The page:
Carrick Hill is a historic house quite unlike any other. Built in the 1930s by Ursula and Edward Hayward, it houses treasures bought on their honeymoon in England from the demolished Beaudesert Estate in Staffordshire. Explore the rooms and interiors here...
Queen Elizabeth II, Sir Laurence Olivier, Vivien Leigh…. everyone who has ever formally visited the house has entered through this enticing ante hall. The period lighting, historic oak panelling and sword displays set a tone of promise and expectation for the Tudor interiors to be discovered beyond. Featured paintings, artworks and fine furniture give a sense of the richness of the collections which span 500 years of artistic achievement.
This soaring hall is the heart of CarrickHill. It features the impressive ‘Waterloo Staircase’ which was long thought to be from the reign of James I (1566-1625), though its main elements are likely from the later reign of George V (1865-1936) as renovations occurred. Under the direction of the Haywards, these elements were reconfigured to suit the visions they had of their own home – Carrick Hill.
Regarding its moniker, around 1815 its owner, the Marquess of Anglesey, replaced Beaudesert’s original Jacobean staircase with one of cast iron and oak with broad treads and shallow risers. Upon completion, it has been said that he then hung a large painting depicting the famous battle of Waterloo in pride of place at the top of the staircase. This was a very personal touch to the home’s interior because the Marquess was present at the battle. He was second-in-command to Lord Wellington and sustained serious injury whilst there.
This is the room that most evokes the seventeenth century in its architecture and design, with wall panelling and furniture all made from British oak. The Haywards loved entertaining which included intimate yet formal dinner parties hosted in this historic space.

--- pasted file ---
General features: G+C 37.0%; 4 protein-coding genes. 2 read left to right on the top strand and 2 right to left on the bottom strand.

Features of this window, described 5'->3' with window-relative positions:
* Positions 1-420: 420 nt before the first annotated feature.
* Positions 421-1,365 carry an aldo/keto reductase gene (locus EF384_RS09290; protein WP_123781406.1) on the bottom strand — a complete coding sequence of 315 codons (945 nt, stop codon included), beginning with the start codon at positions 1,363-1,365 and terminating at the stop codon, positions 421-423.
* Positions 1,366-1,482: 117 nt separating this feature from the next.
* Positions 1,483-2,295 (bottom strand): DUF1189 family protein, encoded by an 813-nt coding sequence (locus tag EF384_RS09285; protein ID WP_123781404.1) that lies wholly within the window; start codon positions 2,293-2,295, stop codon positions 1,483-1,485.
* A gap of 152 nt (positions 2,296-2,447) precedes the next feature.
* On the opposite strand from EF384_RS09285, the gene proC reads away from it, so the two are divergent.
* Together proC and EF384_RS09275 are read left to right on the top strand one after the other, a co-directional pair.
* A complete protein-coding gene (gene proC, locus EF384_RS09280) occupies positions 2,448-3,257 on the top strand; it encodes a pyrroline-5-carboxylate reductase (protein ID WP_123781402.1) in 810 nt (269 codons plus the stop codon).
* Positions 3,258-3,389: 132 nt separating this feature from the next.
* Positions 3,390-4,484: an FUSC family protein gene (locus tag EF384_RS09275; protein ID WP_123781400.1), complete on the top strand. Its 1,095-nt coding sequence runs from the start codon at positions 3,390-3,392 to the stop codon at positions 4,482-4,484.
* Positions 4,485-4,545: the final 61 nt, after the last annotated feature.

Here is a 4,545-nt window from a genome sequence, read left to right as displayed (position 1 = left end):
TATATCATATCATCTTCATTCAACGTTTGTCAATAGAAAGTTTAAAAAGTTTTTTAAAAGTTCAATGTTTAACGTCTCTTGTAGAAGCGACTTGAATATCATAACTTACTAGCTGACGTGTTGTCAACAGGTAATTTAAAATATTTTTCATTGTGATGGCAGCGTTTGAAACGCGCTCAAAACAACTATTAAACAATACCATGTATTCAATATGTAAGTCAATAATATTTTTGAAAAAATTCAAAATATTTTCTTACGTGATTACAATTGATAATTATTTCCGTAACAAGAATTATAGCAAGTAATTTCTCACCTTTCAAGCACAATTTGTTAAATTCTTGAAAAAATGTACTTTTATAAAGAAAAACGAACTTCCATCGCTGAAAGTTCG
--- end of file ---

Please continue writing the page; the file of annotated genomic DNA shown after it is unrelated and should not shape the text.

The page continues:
While the collection pieces and dining room settings rotate seasonally, one curious item in the room that remains forever in place is the dining table. While centuries old, this table is allegedly a piece of movie memorabilia. It has been said that it was featured in Alexander Korda’s 1933 film The Private Life of Henry VIII, the first British made film to win one of Hollywood’s esteemed Academy Awards. Charles Laughton received the Oscar for Best Actor for his performance as England’s infamous Tudor King, Henry VIII.
Dressed in their finest dinner ensembles, guests would be treated to excellent food and wine, and be entertained by the Hayward’s demonstrations of the most innovative and tasteful kitchen gadgets, such as their C.W Ottoway & Co. sterling silver nutcracker vices.
The library houses a superb collection of books reflecting the Haywards wide-ranging interests in art, history, gardening, polo, games, music and literature. Many are written by, or about, important figures who became close friends of the Haywards, such as Sir William Dobell, Geoffrey Dutton, Sir Jacob Epstein, and Sir Lionel Lindsay. Tragically, this room was gutted by fire in 1958 (reportedly, due to a faulty appliance) but was meticulously recreated as close as possible to its original appearance. After 1960, when dining alone, the Haywards often had their dinner on a tray in the library, in front of the tv.